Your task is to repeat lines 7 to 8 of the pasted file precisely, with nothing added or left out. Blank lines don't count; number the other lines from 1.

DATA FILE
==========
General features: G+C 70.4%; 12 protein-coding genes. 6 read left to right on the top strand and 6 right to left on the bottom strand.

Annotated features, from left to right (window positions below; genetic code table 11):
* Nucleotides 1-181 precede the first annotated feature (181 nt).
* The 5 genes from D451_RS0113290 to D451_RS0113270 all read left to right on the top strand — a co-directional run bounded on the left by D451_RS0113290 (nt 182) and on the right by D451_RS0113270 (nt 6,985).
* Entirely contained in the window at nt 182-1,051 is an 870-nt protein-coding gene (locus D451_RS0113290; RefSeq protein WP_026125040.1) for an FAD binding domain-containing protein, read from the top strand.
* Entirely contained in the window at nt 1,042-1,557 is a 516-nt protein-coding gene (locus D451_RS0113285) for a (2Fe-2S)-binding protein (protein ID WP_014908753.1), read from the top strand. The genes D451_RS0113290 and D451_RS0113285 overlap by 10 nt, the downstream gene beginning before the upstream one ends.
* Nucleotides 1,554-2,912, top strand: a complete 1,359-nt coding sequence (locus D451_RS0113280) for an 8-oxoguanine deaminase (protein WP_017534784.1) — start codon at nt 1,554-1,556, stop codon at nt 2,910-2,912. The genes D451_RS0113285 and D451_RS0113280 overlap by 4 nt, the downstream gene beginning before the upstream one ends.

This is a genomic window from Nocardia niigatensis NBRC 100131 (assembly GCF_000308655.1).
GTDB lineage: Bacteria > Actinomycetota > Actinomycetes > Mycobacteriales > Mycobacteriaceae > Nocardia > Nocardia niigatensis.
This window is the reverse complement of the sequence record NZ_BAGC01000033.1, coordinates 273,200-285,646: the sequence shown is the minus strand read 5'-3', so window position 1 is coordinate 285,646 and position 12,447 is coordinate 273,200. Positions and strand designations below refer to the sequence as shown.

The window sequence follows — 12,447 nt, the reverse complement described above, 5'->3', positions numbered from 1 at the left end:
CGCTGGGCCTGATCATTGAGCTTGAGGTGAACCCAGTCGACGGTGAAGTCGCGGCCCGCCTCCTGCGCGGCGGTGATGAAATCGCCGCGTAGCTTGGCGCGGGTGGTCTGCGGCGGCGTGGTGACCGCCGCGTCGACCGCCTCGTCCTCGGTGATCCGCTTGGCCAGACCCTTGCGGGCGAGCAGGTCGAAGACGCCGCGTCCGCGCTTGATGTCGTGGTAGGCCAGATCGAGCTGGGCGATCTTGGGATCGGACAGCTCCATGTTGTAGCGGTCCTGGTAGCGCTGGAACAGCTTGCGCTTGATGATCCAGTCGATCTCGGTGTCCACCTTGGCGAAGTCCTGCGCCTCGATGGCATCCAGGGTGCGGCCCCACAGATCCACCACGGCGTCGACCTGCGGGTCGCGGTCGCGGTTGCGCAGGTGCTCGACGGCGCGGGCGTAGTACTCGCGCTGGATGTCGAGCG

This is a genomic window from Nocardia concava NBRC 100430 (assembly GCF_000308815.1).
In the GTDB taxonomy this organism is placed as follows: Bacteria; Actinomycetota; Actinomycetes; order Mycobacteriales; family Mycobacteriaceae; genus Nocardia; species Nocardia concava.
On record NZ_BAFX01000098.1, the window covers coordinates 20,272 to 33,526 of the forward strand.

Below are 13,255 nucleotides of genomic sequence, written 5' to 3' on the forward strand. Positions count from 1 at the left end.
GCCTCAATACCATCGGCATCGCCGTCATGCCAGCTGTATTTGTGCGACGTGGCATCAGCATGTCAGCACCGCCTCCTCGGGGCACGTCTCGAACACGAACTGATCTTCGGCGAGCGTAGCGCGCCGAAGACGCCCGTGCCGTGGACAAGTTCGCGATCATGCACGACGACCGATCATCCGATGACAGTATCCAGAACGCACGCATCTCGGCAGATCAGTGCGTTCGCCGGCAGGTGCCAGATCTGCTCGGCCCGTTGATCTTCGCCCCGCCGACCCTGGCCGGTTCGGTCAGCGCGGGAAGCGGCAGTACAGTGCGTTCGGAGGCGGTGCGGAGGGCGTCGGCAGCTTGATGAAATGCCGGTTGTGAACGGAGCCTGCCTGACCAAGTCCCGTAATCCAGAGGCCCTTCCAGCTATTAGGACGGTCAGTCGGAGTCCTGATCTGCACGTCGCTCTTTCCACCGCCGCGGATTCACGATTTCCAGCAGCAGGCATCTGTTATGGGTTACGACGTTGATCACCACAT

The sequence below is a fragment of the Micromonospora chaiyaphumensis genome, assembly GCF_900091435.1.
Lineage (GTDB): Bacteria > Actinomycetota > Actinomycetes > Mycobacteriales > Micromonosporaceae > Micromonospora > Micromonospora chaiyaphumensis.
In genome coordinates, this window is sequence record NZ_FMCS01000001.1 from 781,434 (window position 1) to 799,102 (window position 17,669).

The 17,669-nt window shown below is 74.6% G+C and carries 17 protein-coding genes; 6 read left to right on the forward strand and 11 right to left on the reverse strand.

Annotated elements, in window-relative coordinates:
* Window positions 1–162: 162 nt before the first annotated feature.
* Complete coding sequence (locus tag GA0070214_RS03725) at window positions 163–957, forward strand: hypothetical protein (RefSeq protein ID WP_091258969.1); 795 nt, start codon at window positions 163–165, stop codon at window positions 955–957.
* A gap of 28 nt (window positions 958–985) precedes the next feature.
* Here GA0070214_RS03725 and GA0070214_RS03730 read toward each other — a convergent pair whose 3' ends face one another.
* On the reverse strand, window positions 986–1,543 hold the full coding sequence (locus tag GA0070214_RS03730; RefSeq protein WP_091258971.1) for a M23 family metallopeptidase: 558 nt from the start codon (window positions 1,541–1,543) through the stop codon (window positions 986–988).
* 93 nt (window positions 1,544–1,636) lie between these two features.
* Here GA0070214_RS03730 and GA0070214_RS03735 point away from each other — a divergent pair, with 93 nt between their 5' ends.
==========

* Nucleotides 1,554-2,912, top strand: a complete 1,359-nt coding sequence (locus D451_RS0113280) for an 8-oxoguanine deaminase (protein WP_017534784.1) — start codon at nt 1,554-1,556, stop codon at nt 2,910-2,912. The genes D451_RS0113285 and D451_RS0113280 overlap by 4 nt, the downstream gene beginning before the upstream one ends.

This is a genomic window from Nocardia niigatensis NBRC 100131 (assembly GCF_000308655.1).